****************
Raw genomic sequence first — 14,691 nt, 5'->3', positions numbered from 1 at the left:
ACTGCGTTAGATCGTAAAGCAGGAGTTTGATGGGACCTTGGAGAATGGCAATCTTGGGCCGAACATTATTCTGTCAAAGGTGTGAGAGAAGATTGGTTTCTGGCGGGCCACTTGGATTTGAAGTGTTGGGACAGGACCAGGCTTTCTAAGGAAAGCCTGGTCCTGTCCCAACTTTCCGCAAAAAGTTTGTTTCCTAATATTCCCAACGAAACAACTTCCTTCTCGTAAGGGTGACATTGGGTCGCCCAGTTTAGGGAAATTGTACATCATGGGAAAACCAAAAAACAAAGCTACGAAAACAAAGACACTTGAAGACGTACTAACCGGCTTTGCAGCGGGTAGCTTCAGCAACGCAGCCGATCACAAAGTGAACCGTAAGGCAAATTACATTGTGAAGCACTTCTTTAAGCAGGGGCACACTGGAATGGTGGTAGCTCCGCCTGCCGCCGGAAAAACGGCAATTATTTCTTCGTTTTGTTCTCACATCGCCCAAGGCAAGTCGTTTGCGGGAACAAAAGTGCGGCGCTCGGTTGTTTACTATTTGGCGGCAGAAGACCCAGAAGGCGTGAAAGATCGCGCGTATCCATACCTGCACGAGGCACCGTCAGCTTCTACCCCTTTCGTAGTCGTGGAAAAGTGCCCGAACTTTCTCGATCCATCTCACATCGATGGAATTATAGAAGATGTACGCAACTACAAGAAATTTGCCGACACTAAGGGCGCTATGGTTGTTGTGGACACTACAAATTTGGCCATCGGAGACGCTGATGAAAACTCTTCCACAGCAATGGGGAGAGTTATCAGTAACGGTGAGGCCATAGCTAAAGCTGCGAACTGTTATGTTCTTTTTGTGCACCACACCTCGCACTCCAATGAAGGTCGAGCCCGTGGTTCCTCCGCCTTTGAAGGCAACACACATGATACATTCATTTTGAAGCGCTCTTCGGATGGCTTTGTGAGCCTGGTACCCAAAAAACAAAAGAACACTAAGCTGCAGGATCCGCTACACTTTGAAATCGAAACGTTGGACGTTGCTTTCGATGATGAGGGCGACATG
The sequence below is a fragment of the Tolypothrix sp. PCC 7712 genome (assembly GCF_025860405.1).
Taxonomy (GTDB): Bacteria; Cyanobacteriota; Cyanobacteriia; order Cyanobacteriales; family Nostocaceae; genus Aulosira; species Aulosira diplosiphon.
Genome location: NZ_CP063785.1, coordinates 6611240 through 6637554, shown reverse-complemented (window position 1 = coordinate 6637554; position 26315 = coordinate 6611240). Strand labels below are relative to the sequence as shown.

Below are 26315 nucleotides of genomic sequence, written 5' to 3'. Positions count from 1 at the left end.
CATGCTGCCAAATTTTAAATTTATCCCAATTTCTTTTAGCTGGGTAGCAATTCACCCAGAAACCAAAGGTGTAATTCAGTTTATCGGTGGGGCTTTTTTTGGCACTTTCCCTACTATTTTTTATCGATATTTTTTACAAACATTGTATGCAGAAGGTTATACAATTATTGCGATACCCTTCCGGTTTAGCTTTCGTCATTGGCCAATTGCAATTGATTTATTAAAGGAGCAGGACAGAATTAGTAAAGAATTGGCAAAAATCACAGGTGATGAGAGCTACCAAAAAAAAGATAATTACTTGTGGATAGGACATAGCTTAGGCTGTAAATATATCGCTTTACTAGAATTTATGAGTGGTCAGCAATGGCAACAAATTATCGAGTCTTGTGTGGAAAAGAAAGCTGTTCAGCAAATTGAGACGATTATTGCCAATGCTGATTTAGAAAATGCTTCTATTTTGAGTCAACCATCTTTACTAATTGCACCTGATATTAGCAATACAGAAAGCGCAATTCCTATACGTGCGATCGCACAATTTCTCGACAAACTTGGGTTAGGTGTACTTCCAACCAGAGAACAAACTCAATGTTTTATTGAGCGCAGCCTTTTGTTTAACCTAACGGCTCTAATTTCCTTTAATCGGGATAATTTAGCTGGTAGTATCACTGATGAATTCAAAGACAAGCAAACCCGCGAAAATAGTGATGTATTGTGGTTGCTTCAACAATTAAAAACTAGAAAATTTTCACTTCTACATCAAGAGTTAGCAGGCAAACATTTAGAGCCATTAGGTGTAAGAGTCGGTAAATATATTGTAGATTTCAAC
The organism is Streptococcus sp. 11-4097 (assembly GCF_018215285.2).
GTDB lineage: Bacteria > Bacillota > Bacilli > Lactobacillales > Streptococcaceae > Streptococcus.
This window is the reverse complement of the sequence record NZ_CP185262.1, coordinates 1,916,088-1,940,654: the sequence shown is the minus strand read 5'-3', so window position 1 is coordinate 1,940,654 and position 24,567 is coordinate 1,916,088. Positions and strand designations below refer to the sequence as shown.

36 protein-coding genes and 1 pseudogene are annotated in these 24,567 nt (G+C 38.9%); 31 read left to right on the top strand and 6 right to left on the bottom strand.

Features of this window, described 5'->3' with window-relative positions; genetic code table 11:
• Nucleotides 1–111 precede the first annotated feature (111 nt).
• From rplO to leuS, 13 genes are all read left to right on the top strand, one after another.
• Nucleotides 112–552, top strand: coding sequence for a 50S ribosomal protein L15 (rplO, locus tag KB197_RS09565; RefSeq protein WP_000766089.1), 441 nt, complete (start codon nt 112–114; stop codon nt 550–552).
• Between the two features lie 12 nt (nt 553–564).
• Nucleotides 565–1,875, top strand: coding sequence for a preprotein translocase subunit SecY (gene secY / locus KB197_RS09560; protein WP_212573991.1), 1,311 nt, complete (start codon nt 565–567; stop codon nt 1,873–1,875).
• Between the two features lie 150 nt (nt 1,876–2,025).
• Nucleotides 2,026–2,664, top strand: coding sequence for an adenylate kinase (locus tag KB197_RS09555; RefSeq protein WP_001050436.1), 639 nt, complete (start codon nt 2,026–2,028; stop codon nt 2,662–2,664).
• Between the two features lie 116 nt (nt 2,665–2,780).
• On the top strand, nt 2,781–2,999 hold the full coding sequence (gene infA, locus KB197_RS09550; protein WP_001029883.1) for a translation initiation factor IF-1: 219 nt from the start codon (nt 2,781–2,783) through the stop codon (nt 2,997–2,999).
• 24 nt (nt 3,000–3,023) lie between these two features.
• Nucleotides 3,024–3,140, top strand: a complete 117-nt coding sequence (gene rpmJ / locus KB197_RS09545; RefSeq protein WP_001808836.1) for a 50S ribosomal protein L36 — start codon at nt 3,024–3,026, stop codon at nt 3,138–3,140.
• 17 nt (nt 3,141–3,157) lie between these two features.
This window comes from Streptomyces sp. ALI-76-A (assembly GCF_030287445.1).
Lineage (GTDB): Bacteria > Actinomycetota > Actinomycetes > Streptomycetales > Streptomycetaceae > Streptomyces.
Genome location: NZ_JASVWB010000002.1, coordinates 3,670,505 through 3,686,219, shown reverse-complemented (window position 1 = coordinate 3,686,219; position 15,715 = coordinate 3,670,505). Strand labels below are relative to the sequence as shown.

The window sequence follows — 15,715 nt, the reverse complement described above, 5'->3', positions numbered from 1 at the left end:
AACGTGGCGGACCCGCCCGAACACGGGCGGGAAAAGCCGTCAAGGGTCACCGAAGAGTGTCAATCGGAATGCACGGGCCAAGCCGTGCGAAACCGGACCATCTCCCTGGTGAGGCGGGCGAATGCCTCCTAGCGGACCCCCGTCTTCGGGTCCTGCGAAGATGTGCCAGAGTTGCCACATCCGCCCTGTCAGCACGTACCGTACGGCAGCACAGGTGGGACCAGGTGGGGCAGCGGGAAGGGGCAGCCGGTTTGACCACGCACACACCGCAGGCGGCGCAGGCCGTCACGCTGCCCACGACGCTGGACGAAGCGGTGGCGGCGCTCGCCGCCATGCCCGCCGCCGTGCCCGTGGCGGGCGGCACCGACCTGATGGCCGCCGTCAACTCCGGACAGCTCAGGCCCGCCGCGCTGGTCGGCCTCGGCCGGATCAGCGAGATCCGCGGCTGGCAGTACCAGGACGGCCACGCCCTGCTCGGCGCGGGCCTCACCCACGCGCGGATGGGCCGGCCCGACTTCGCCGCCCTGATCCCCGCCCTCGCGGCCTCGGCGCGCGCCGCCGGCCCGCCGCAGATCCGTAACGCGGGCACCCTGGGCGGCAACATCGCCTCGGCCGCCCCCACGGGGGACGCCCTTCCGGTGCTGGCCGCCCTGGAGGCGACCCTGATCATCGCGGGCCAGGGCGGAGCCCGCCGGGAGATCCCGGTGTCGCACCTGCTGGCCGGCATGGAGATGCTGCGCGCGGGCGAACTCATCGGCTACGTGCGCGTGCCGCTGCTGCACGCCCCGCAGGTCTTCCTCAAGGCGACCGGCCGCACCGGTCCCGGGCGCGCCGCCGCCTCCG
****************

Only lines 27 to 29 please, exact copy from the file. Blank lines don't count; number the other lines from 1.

Genome location: NZ_JASVWB010000002.1, coordinates 3,670,505 through 3,686,219, shown reverse-complemented (window position 1 = coordinate 3,686,219; position 15,715 = coordinate 3,670,505). Strand labels below are relative to the sequence as shown.

The window sequence follows — 15,715 nt, the reverse complement described above, 5'->3', positions numbered from 1 at the left end:
AACGTGGCGGACCCGCCCGAACACGGGCGGGAAAAGCCGTCAAGGGTCACCGAAGAGTGTCAATCGGAATGCACGGGCCAAGCCGTGCGAAACCGGACCATCTCCCTGGTGAGGCGGGCGAATGCCTCCTAGCGGACCCCCGTCTTCGGGTCCTGCGAAGATGTGCCAGAGTTGCCACATCCGCCCTGTCAGCACGTACCGTACGGCAGCACAGGTGGGACCAGGTGGGGCAGCGGGAAGGGGCAGCCGGTTTGACCACGCACACACCGCAGGCGGCGCAGGCCGTCACGCTGCCCACGACGCTGGACGAAGCGGTGGCGGCGCTCGCCGCCATGCCCGCCGCCGTGCCCGTGGCGGGCGGCACCGACCTGATGGCCGCCGTCAACTCCGGACAGCTCAGGCCCGCCGCGCTGGTCGGCCTCGGCCGGATCAGCGAGATCCGCGGCTGGCAGTACCAGGACGGCCACGCCCTGCTCGGCGCGGGCCTCACCCACGCGCGGATGGGCCGGCCCGACTTCGCCGCCCTGATCCCCGCCCTCGCGGCCTCGGCGCGCGCCGCCGGCCCGCCGCAGATCCGTAACGCGGGCACCCTGGGCGGCAACATCGCCTCGGCCGCCCCCACGGGGGACGCCCTTCCGGTGCTGGCCGCCCTGGAGGCGACCCTGATCATCGCGGGCCAGGGCGGAGCCCGCCGGGAGATCCCGGTGTCGCACCTGCTGGCCGGCATGGAGATGCTGCGCGCGGGCGAACTCATCGGCTACGTGCGCGTGCCGCTGCTGCACGCCCCGCAGGTCTTCCTCAAGGCGACCGGCCGCACCGGTCCCGGGCGCGCCGCCGCCTCCG